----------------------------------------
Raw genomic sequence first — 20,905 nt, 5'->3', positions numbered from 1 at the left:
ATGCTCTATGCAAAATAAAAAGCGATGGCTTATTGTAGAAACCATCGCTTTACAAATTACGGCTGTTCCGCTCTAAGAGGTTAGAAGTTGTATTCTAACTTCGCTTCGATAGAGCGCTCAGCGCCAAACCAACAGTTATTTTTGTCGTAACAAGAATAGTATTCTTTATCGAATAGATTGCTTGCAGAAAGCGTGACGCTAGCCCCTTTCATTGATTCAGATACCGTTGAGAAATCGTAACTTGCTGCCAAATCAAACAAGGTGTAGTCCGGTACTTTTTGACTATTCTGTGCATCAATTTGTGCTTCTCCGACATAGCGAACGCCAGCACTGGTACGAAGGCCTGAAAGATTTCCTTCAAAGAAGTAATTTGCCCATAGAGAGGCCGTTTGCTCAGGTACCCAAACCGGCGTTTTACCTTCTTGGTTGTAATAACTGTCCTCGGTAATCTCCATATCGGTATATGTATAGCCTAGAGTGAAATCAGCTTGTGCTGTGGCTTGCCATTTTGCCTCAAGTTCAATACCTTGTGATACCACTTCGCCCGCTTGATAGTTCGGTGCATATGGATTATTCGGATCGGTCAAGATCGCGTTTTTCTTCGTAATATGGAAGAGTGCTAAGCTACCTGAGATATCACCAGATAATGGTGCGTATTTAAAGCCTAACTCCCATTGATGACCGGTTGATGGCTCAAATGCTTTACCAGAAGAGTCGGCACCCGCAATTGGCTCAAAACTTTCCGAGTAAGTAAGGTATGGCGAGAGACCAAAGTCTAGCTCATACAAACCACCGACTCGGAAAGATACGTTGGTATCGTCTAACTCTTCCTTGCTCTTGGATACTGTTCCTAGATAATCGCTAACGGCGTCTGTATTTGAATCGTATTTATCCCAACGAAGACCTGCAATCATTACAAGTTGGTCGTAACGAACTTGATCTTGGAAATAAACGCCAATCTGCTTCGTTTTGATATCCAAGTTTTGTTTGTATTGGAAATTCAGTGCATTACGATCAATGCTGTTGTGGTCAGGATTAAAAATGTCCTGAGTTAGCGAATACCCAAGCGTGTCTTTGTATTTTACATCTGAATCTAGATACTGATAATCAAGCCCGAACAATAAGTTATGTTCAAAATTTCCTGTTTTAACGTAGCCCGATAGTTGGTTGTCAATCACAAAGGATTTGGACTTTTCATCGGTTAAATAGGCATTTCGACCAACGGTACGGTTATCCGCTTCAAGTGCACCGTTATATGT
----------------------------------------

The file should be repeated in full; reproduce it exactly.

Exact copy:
Raw genomic sequence first — 20,905 nt, 5'->3', positions numbered from 1 at the left:
ATGCTCTATGCAAAATAAAAAGCGATGGCTTATTGTAGAAACCATCGCTTTACAAATTACGGCTGTTCCGCTCTAAGAGGTTAGAAGTTGTATTCTAACTTCGCTTCGATAGAGCGCTCAGCGCCAAACCAACAGTTATTTTTGTCGTAACAAGAATAGTATTCTTTATCGAATAGATTGCTTGCAGAAAGCGTGACGCTAGCCCCTTTCATTGATTCAGATACCGTTGAGAAATCGTAACTTGCTGCCAAATCAAACAAGGTGTAGTCCGGTACTTTTTGACTATTCTGTGCATCAATTTGTGCTTCTCCGACATAGCGAACGCCAGCACTGGTACGAAGGCCTGAAAGATTTCCTTCAAAGAAGTAATTTGCCCATAGAGAGGCCGTTTGCTCAGGTACCCAAACCGGCGTTTTACCTTCTTGGTTGTAATAACTGTCCTCGGTAATCTCCATATCGGTATATGTATAGCCTAGAGTGAAATCAGCTTGTGCTGTGGCTTGCCATTTTGCCTCAAGTTCAATACCTTGTGATACCACTTCGCCCGCTTGATAGTTCGGTGCATATGGATTATTCGGATCGGTCAAGATCGCGTTTTTCTTCGTAATATGGAAGAGTGCTAAGCTACCTGAGATATCACCAGATAATGGTGCGTATTTAAAGCCTAACTCCCATTGATGACCGGTTGATGGCTCAAATGCTTTACCAGAAGAGTCGGCACCCGCAATTGGCTCAAAACTTTCCGAGTAAGTAAGGTATGGCGAGAGACCAAAGTCTAGCTCATACAAACCACCGACTCGGAAAGATACGTTGGTATCGTCTAACTCTTCCTTGCTCTTGGATACTGTTCCTAGATAATCGCTAACGGCGTCTGTATTTGAATCGTATTTATCCCAACGAAGACCTGCAATCATTACAAGTTGGTCGTAACGAACTTGATCTTGGAAATAAACGCCAATCTGCTTCGTTTTGATATCCAAGTTTTGTTTGTATTGGAAATTCAGTGCATTACGATCAATGCTGTTGTGGTCAGGATTAAAAATGTCCTGAGTTAGCGAATACCCAAGCGTGTCTTTGTATTTTACATCTGAATCTAGATACTGATAATCAAGCCCGAACAATAAGTTATGTTCAAAATTTCCTGTTTTAACGTAGCCCGATAGTTGGTTGTCAATCACAAAGGATTTGGACTTTTCATCGGTTAAATAGGCATTTCGACCAACGGTACGGTTATCCGCTTCAAGTGCACCGTTATATGT